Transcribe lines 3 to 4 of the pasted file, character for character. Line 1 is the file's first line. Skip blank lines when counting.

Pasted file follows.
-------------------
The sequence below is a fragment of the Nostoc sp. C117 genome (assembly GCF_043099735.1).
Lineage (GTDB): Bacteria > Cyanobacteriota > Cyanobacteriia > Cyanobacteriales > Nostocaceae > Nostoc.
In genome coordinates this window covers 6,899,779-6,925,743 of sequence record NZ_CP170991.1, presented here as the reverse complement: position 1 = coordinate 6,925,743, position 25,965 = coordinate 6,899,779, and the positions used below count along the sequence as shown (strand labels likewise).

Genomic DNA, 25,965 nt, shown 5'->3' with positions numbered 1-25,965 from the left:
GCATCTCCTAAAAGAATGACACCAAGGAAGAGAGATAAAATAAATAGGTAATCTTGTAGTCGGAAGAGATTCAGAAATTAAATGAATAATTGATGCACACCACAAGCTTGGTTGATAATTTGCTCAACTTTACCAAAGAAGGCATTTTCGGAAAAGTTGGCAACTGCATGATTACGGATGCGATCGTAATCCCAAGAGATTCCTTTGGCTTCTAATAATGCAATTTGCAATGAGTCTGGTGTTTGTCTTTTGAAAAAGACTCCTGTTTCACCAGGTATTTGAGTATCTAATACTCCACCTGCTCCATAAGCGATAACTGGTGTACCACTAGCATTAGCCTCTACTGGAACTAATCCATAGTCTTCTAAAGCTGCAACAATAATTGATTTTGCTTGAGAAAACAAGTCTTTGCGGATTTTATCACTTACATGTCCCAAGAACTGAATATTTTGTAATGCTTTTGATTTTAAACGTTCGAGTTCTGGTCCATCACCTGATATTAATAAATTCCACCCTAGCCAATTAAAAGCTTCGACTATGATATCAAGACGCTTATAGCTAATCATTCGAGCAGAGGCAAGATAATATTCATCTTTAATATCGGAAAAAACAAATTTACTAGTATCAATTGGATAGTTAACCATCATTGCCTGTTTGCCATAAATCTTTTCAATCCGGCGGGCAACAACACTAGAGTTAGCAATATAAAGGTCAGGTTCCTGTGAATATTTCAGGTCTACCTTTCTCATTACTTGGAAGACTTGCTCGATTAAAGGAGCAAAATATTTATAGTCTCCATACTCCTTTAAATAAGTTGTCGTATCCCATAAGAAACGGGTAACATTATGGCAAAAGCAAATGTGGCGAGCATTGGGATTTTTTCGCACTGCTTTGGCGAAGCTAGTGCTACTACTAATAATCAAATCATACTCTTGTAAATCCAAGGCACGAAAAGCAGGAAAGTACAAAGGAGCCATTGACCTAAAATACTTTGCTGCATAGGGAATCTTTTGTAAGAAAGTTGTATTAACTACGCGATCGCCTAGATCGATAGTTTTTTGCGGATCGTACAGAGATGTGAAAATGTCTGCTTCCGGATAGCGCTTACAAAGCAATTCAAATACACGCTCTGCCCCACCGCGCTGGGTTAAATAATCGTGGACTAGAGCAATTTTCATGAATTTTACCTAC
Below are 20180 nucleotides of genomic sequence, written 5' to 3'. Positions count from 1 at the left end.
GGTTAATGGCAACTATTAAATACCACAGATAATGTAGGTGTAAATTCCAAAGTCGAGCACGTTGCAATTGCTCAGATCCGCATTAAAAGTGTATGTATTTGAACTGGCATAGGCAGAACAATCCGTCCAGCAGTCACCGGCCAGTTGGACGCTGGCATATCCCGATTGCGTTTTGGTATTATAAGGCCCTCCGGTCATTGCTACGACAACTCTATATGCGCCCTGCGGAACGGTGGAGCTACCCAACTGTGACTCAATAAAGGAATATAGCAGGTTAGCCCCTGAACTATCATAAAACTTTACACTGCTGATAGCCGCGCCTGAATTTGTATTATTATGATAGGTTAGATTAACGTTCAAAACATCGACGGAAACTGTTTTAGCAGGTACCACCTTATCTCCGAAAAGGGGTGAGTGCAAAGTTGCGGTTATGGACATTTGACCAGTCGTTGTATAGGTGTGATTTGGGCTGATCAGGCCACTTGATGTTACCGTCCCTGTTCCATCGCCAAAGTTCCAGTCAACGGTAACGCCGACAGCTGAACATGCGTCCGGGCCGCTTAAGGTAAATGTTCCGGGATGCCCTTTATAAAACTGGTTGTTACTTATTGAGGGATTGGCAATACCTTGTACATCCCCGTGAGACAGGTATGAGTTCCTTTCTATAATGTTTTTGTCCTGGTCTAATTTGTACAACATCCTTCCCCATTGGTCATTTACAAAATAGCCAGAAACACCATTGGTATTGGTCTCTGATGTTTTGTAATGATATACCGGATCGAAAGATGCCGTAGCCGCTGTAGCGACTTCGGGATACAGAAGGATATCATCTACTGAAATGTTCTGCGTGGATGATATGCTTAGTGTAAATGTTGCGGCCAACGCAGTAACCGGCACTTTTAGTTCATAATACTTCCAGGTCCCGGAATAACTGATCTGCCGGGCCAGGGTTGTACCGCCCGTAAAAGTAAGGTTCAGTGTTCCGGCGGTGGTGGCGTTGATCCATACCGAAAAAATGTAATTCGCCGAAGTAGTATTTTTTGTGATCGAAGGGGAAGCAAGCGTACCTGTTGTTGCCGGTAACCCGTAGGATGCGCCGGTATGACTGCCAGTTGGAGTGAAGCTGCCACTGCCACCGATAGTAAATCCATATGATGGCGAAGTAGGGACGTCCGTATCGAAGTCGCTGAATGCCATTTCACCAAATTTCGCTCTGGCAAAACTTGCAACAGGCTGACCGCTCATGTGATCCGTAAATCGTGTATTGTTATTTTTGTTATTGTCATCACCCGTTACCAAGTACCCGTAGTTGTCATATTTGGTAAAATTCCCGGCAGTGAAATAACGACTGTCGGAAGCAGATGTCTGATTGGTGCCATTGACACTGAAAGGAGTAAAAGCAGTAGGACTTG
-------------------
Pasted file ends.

In genome coordinates this window covers 6,899,779-6,925,743 of sequence record NZ_CP170991.1, presented here as the reverse complement: position 1 = coordinate 6,925,743, position 25,965 = coordinate 6,899,779, and the positions used below count along the sequence as shown (strand labels likewise).

Genomic DNA, 25,965 nt, shown 5'->3' with positions numbered 1-25,965 from the left: